In “On the Scene,” a series on theater, we ask current graduate students with an interest in theater to review select local plays. For those of you in the Bay, this will be an excellent way to keep track of nearby theatrical offerings. For those of you elsewhere, perhaps these reviews can re-create a little slice of Berkeley theater for you.
The sixth piece in the series is a review by Aileen Liu of The Shotgun Players’ production of William Shakespeare’s Twelfth Night at the Ashby Stage. It has been extended until August 24, 2014. Call or visit their website for more information: (510)841-6500, www.shotgunplayers.org.
Although Twelfth Night is considered a comedy, the Shotgun Players’ adaptation invites us to consider all the ways it isn’t.
To be sure, Shakespeare’s play provides plenty of opportunities for farcical hilarity and physical comedy, and the production takes full advantage. The characters of the main plot are getting themselves all twisted up over love, cross-dressing, and mistaken identity. At the play’s maximum point of confusion, identical twins Viola (Rebecca Pingree, wide-eyed and entreating) and Sebastian (Will Hand, charming but underused) are each mistaken for the other by those around them. Antonio (Sarah Mitchell, in an inexplicably gender bent role) asks Viola for his money back, thinking she’s her brother Sebastian. Sebastian marries Olivia (Ari Rampy, who plays her character’s many emotional 180s with aplomb), but she thinks she’s marrying Cesario—Viola’s eunuch alter ego. Both Sebastian and Viola are confused by these two strangers’ passionate solicitations—Sebastian happily, Viola with dismay. All this confusion is enabled by the fact that Sebastian and Viola each believe that the other one is dead, with the result that everyone believes everyone else is mad.
The characters in the subplot, meanwhile, are dancing, drinking, shouting, peddling on a rickety stationary bike, cracking sex jokes, and drinking some more. At some point the group—Sir Toby Belch (Billy Raphael, who does his character’s name proud with a can of beer), Sir Andrew Aguecheek (Nick Medina, hamming it up to the crowd’s great delight), Fabian (Cory Sands, playing the role straight-faced with one very funny break in character on the night I attended), and Maria (Deborah Rucker, bawdy and bellow-y)—decide to play an elaborate prank on Malvolio (Terry Rucker, who displays impeccable comedic timing). Why? Because they’re bored, and because he’s always raining on their parade. They publicly humiliate Malvolio, and convince him that he is mad.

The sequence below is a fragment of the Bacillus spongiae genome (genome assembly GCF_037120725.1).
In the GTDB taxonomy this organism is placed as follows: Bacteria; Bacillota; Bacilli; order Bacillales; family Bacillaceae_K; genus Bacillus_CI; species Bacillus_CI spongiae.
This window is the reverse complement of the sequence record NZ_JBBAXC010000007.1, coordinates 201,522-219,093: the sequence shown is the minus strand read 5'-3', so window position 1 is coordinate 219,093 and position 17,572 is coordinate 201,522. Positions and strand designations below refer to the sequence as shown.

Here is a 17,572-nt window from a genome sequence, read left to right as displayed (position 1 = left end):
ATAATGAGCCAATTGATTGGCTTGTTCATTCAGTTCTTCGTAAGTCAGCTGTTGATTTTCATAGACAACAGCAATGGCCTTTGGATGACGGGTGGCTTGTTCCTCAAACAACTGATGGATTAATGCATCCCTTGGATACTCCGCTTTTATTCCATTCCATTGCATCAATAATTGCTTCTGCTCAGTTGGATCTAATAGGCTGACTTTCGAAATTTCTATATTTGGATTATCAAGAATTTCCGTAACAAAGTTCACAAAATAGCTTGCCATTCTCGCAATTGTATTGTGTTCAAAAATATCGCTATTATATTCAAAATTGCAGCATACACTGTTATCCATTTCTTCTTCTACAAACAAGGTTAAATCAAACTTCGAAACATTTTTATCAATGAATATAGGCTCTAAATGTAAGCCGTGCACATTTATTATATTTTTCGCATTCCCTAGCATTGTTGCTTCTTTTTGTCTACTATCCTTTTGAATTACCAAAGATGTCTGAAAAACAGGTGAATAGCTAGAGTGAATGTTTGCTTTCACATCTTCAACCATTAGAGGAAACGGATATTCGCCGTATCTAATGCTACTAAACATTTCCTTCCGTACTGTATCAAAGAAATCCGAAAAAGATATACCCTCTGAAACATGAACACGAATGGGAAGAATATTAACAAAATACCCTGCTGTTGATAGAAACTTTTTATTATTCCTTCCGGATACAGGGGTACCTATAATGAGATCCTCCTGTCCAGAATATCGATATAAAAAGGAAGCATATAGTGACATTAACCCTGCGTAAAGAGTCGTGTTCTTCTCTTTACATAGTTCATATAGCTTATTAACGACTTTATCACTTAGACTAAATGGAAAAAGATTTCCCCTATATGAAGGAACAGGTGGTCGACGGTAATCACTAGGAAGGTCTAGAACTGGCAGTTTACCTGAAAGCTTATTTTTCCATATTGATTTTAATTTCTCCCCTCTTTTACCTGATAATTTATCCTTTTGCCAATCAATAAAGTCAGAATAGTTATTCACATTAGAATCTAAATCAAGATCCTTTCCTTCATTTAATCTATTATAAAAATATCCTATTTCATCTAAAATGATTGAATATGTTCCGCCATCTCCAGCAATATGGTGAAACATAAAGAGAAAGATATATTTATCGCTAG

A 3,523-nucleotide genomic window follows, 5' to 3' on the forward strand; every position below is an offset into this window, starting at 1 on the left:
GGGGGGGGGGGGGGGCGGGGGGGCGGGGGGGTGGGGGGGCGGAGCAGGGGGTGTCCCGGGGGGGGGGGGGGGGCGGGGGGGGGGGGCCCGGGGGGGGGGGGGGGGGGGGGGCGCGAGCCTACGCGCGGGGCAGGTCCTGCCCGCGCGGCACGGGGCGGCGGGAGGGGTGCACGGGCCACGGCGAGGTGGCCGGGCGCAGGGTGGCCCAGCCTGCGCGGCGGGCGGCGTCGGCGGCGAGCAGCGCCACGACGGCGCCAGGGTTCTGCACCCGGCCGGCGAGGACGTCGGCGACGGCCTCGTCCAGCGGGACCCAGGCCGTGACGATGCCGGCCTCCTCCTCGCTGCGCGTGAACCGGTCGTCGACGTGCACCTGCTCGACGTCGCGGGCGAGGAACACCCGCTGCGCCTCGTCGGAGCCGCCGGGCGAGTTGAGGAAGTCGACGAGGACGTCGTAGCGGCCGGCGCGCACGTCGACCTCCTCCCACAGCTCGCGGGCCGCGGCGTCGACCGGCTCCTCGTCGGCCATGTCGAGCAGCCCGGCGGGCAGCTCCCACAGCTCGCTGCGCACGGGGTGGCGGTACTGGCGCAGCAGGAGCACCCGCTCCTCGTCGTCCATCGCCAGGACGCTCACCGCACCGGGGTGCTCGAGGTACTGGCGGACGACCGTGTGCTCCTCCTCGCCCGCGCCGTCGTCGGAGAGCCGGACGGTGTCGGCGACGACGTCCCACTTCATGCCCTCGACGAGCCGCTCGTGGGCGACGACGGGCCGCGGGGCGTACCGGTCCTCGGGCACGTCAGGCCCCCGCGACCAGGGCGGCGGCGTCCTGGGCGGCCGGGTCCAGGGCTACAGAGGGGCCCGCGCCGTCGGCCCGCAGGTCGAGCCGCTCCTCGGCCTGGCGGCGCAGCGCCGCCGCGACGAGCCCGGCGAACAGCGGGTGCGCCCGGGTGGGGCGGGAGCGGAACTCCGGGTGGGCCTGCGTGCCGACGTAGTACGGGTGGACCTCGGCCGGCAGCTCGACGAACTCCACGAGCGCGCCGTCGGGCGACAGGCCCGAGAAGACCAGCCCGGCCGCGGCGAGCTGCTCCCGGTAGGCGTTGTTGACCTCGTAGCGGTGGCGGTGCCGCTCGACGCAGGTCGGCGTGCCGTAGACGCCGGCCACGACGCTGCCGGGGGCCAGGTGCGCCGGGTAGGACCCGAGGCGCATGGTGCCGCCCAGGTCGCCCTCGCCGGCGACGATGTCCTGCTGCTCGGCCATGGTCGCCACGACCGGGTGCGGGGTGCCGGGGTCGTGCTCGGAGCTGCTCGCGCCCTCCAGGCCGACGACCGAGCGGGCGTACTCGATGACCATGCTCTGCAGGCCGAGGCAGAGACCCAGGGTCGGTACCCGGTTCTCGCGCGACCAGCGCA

The audience delights in witnessing the characters’ confusion, because we’re able to see through it. That is, we are able to understand each character’s perspective, how they’re interpreting their reality, and hold in our minds all of these perspectives simultaneously. Shakespeare knows the deep pleasure in being able to see at once multiple, conflicting points of view. That’s one of his many gifts to us. He knows, too, the feeling of transcendence that can accompany moments of revelation—when all those points of view suddenly collapse together, into unity. “O Time,” Viola says, early in the play, “thou must untangle this, not I. / It is too hard a knot for me to untie.” When Viola and Sebastian at last come face to face toward the end of the play—the production stages this beautifully, with the twins standing closest to the audience and the rest of the characters framing them in a semi-circle just behind—I felt chills.
Twelfth Night is considered a comedy. This, in spite of the lovesick desperation and casual cruelty of the main characters, each one in love with precisely the wrong person. This, in spite of the uneasiness of the play’s ending, in which Malvolio threatens the rest of the characters—“I’ll be revenged on the whole pack of you”—and Feste (Jeremy Vik, who has some mean juggling skills) sends us off with a chilly, wistful final song—“When that I was and a little tiny boy, / With hey, ho, the wind and the rain, / A foolish thing was but a toy, / For the rain it raineth every day.” (This last song, along with the other full ensemble songs, shines.) If there is pleasure in seeing disorder restored to order, disunity collapsed into unity, Shakespeare denies us that pleasure, by leaving Malvolio and Antonio conspicuously outside the play’s conclusion.
I’ve mentioned the songs, which are original compositions for this production. They tend to be in minor keys. Songs in a major key, like when Malvolio, stripped down to yellow stockings and cross-garters, guitar solos for a revolted Olivia, feel parodic. The Ashby Stage marquee and the playbills prominently feature the first line of the play (which doesn’t appear as the first line in this production, curiously): “If music be the food of love, play on.” What it leaves out is how quickly Duke Orsino (Ben Euphrat, resplendent in an oversize coat and charmingly handmade crown) changes his tune: “Enough; no more. / ‘Tis not so sweet now as it was before.”
For all its moments of hilarity, The Shotgun Players’ Twelfth Night is essentially melancholic. Perhaps this is truer to the play’s spirit. This is my revelation, after seeing the Shotgun Players’ production.
Shotgun Players’ production of Shakespeare’s Twelfth Night, directed by Jon Tracy, music by Shakedown, is currently playing at the Ashby Stage (1901 Ashby Ave. Berkeley CA 94703). The show has been extended to Sunday, August 24, 2014. Call or visit their website for more information: (510) 841-6500; www.shotgunplayers.org